Why has the English language become a global leader of languages?

Nowadays, more than 1.5 billion people on Earth are able to communicate in English to some extent. But why is that? Why has English become an international lingua franca of the world and not any other language? Who are the users of the language and can we divide them into different classes? All of these questions will be answered in this article.


First of all, we should go back to the beginning where the spread of English began. Since the beginning of the 17th century, many people from England, Scotland and Ireland migrated into the “New World” – U.S.A., Canada, Australia and New Zealand. These newly-discovered continents attracted many people mainly because they believed that they can find a better, richer, and more comfortable life there. This relatively large migration of native English speakers caused those dialects that “travelled” with them to develop into American and Antipodean varieties of English that we know today. Principally, the vocabulary expanded through contact with the indigenous Indian (U.S.), Aboriginal (Australia) and Maori (New Zealand) populations. All of these countries belong to the first group of Englishes, the users of which use the English as a native language (ENL). As a result, in these countries, English is used as a mother tongue, moreover, ENL represents the most prestigious variety of English.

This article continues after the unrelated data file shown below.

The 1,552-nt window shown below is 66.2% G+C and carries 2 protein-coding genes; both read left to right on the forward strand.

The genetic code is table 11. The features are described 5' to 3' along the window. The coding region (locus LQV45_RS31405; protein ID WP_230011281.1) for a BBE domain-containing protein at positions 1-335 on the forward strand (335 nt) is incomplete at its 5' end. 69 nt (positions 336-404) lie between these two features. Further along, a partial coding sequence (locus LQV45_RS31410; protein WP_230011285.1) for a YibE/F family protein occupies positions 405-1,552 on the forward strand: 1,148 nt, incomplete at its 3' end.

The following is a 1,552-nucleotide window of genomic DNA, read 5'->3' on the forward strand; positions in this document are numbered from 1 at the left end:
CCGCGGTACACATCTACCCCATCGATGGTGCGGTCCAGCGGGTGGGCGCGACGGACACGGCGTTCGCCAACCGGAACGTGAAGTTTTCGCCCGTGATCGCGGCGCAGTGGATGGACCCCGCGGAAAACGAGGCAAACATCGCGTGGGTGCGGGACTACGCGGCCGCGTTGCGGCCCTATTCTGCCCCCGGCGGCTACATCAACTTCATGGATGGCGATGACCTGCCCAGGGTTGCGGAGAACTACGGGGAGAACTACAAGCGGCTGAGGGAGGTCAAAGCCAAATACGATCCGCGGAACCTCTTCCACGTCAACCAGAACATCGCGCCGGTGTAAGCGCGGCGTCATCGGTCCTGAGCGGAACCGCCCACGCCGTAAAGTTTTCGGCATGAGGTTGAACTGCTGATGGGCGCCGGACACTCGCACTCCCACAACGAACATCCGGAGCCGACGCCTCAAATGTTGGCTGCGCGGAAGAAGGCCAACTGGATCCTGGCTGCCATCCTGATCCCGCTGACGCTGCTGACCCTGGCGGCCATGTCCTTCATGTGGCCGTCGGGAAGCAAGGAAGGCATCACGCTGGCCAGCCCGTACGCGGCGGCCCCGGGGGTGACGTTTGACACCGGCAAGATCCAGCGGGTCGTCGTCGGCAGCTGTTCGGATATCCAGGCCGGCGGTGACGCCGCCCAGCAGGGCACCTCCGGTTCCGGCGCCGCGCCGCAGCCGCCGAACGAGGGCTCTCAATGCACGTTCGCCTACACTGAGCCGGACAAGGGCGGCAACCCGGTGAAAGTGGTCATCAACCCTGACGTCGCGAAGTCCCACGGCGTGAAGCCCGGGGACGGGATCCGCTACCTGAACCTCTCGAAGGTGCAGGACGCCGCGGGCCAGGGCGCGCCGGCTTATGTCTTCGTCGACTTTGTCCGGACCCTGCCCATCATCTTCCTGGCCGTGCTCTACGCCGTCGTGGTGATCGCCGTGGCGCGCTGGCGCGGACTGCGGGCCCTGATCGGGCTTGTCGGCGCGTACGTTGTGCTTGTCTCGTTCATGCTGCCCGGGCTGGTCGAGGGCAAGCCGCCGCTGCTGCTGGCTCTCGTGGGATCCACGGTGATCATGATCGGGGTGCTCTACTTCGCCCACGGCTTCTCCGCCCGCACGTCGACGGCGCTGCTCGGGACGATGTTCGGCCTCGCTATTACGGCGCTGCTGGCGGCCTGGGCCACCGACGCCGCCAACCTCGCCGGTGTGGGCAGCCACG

Queen Victoria

As the power of the British Empire was growing in the 18th and 19th centuries, the imperialistic ambitions were getting bigger and bigger. Mainly during the reign of Queen Victoria which lasted for over 64 years (1837-1901) the British Empire had an unmatched position in the world, both economically and military. Therefore, the nation had enough power to colonise Asia and Africa in order to spread its influence around the world and to confirm its unmatched position as a world leader. Consequently, countries like Pakistan, India, Kenya, Nigeria, Singapore, Philippines and many others use English as an official language. It means that even though they have their “own” mother tongue, as a result of British colonisation in the past, they use English in various official institutions around the country. Therefore, the umbrella term under which these countries belong is called English as a second language (ESL) since they have their own language, but they also use English as a “second”, formal language.

The last group is the group of countries which use English as a foreign language (EFL). In these countries English has no official position throughout the nation, however, it is usually taught at schools. Basically, we can say that it covers all the countries in which the British Empire did not have influence in the past. For example, the countries of Eastern Europe and South America.